“Hospitals have kitchens, and kitchens feed food insecure people,” Cohen explains. “We have other facilities where we can set up programs. We can actually measure results, and we’re starting to see a reduction in the costs of using ERs for people by doing something new like treating their patients. social determinants and feed them. “

The cost of living is “still very acceptable” in Pittsburgh, and Cohen hopes startups decide to stay in the Pittsburgh area, revitalizing its economy.

“If their ideas are successful, we will create [investment] cycles to get them to the minimum viable proof of concept of the product, ”he says.

The old hospital even lends itself to a makeover for little money to meet the needs of startups.

“We took the old patient rooms, cleaned them, took out the beds, stuff like that,” Cohen says. Add some paint and some of the large office furniture salvaged from the warehouses, and “it looks like an office with a private bathroom,” he adds. Add a $ 300 TV to the wall of a larger room and “suddenly you have a top notch conference room.” There is also ample parking outside.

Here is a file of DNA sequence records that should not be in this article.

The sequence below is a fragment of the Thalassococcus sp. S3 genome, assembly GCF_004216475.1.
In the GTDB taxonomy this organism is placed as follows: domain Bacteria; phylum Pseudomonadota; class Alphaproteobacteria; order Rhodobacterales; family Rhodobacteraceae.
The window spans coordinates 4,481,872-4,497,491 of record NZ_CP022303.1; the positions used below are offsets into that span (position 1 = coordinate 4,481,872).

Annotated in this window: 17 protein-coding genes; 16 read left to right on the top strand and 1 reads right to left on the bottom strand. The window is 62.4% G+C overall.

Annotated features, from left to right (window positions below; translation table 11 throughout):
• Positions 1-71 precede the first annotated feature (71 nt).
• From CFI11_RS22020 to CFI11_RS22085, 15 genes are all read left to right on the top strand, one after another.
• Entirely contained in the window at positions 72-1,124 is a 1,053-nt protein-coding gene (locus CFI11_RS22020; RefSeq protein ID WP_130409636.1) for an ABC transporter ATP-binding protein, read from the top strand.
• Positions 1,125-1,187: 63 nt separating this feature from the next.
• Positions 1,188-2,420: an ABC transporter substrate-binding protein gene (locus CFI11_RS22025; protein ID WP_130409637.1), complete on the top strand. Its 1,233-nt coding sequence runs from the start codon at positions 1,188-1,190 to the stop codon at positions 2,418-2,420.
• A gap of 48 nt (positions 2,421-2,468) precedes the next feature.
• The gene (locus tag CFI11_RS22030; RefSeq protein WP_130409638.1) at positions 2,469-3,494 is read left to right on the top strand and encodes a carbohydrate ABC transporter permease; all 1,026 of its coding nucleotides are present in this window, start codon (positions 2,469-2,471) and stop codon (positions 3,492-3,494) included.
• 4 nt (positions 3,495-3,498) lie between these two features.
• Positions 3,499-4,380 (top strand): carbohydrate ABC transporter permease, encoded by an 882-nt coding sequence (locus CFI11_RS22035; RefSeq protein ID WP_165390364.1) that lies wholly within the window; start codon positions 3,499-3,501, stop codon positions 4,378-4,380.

“It was a really fun project,” Cohen says. “It just shows that there is a relationship between health care outcomes and the economy when the hospital closes. The three-dimensional physical building can be reused for a lot of things.”

The effort has even gained national attention, as AHN can do it all at a very competitive price, he adds.

Scott Mace is a contributing writer for HealthLeaders.